Faith News

A message from St George parish church


Trees: an extended study of the significance of trees in the Bible.

Introduction.

When God creates all things good for human beings, a specific tree is mentioned: the Tree of Life (Gen 2. 9). It is put in the middle of the Garden of Eden: this garden planted by God (Gen 2. 8).

At the pivot point in the history of humanity is the Tree of the Cross, the life-giving tree.

History comes to an end as the Tree of Life is again mentioned. At the very end of time, it flourishes, perhaps as a group of trees, on both sides of the River of the Water of Life which flows from the Throne of God (Rev 22. 1 – 3). This is in the Holy City of the New Creation.

All through the Bible there is mention of trees and they are often used in familiar stories and events, in poetry and prophesy. They play a part in the story of redemption. In this set of reflections various aspects of trees (some admittedly fairly tenuous) will be examined. Hopefully this will lead to further thought or investigation on the part of the reader.

In general a chronological or historical approach will be used but some freedom and flexibility may also be applied if deemed appropriate or expedient.

This theme has been chosen to take us through the Trinity season because the liturgical colour for this season is green, evoking thoughts of new life, flourishing and hope.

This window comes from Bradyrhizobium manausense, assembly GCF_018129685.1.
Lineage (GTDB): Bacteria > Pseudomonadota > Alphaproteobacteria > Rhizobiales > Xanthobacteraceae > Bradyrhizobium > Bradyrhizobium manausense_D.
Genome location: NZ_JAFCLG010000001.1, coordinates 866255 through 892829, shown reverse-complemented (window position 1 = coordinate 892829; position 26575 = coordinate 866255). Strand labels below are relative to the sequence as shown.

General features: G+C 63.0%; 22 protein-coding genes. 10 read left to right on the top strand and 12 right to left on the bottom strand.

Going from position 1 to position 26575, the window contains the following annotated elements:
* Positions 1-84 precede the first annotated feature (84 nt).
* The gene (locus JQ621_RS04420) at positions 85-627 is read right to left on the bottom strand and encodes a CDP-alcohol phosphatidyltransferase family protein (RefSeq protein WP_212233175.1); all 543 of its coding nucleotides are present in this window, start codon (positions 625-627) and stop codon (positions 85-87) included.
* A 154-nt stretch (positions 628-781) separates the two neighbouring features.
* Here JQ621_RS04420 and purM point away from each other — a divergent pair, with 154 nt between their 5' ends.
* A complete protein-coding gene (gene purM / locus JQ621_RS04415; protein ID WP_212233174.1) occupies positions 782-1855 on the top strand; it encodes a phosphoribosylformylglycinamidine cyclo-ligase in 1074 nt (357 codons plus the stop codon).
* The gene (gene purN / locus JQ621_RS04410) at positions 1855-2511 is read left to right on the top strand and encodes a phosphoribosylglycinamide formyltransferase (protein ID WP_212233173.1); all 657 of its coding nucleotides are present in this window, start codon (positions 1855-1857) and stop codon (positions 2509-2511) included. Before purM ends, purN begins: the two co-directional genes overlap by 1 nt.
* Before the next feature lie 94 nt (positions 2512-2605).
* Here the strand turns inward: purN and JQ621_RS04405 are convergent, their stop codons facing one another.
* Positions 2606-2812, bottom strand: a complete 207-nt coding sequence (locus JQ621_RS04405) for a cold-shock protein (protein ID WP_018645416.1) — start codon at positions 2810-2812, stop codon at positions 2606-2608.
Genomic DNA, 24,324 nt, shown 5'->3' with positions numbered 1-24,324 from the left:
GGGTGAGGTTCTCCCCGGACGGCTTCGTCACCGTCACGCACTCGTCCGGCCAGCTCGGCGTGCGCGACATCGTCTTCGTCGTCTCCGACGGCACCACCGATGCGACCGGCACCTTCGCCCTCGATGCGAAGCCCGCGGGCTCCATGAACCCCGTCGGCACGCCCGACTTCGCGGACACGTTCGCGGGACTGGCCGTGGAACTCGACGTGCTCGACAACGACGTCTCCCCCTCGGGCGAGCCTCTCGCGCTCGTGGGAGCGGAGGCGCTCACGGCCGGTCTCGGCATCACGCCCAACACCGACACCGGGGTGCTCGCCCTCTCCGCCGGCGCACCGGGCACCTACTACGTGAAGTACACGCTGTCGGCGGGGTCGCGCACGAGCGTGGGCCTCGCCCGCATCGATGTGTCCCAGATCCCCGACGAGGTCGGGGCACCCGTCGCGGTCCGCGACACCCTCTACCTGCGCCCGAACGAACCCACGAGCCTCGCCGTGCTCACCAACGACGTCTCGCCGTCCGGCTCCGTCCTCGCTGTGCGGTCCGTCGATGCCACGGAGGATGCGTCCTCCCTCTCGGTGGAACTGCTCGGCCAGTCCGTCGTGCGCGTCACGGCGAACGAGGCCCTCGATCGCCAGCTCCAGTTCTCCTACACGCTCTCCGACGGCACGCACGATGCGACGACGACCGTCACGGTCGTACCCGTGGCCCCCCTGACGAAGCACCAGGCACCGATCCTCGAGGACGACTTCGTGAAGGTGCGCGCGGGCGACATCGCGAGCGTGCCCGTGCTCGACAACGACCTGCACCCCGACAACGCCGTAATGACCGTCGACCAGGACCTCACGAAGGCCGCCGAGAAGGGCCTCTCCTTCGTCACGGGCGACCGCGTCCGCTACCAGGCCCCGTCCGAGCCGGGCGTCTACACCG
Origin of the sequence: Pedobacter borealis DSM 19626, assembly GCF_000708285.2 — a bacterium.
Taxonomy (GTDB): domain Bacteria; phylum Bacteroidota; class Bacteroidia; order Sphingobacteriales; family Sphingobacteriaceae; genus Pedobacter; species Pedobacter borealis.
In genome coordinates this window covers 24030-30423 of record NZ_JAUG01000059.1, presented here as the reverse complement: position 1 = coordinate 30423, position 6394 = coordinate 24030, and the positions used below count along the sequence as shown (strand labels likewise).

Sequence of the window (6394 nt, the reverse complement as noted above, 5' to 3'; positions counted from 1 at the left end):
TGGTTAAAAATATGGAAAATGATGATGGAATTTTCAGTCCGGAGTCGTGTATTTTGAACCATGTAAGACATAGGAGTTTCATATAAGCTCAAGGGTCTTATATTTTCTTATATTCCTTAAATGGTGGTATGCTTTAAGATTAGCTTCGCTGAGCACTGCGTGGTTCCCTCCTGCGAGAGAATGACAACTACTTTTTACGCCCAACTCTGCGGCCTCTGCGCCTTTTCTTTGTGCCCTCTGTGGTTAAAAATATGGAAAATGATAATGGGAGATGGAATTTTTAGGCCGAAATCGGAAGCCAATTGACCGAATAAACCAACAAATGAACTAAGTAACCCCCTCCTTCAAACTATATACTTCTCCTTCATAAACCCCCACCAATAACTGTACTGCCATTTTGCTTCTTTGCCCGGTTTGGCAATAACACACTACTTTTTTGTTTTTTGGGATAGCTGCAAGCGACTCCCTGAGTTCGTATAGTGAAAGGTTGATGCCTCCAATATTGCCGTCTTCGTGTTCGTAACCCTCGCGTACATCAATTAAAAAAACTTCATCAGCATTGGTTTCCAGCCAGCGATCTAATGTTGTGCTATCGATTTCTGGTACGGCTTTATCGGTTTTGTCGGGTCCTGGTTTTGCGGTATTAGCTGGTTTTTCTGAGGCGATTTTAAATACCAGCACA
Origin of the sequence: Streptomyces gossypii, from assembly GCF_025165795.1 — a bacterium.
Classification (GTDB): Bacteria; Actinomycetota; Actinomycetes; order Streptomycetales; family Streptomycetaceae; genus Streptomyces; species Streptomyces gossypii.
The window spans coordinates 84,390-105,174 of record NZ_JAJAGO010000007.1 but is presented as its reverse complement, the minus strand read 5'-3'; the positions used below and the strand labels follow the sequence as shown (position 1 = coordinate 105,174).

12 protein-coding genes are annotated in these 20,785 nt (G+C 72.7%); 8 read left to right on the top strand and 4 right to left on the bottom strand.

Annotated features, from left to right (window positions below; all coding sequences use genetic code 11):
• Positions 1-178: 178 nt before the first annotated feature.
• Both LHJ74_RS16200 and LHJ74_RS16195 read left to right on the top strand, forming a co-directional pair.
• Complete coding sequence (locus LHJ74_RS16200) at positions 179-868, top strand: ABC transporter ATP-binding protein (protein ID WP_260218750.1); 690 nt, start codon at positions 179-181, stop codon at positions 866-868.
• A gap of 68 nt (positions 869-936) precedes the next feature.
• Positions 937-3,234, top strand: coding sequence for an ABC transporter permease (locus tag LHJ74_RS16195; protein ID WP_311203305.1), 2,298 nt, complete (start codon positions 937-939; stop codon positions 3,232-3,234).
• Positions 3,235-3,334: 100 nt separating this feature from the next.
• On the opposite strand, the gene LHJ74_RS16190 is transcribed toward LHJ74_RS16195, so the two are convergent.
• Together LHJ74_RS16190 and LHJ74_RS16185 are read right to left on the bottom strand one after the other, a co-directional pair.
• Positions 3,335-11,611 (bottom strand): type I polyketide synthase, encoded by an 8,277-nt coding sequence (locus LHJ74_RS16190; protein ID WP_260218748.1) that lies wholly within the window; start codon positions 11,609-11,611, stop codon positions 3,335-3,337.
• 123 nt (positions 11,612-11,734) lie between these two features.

Willow or Poplar

‘How could we sing?’ [Ps 137. 4]

How poignant is this text at a time when we cannot sing our hymns of praise to God because of the fear of infection. The context of this psalm is rather different but we can empathise.

Willows, weeping willows, are associated with streams and rivers: ‘like willows by flowing streams’ [Isa 44. 4]. Ezekiel hears the word of the Lord and describes how a willow twig may be planted by water and it will sprout [Ez 17. 5]

In Psalm 137, a lament is used by the community to express their sadness while away from their home. The people are in exile; ‘by the rivers of Babylon – there we sat down and there we wept when we remembered Zion. On the willows we hung up our harps’ [Psalm 137. 1 – 2].

Although the people are being goaded by their captors they are determined not to forget their homeland. They ask God to remember them and to avenge them for the destruction of their beloved places. The feelings articulated at the end are very bitter and express deep pain; ‘happy shall they be’ [Ps 137. 8 – 9] who take revenge and perpetrate violence on their enemies. This psalm communicates the understanding of the people of that time concerning the righteousness of God which always stands in opposition to ruthless evil.

God our deliverer,
stir our weak wills,

revive our weary spirits,
and give us the courage
to strive for the freedom of all your children,
to the praise of your glorious name. Amen.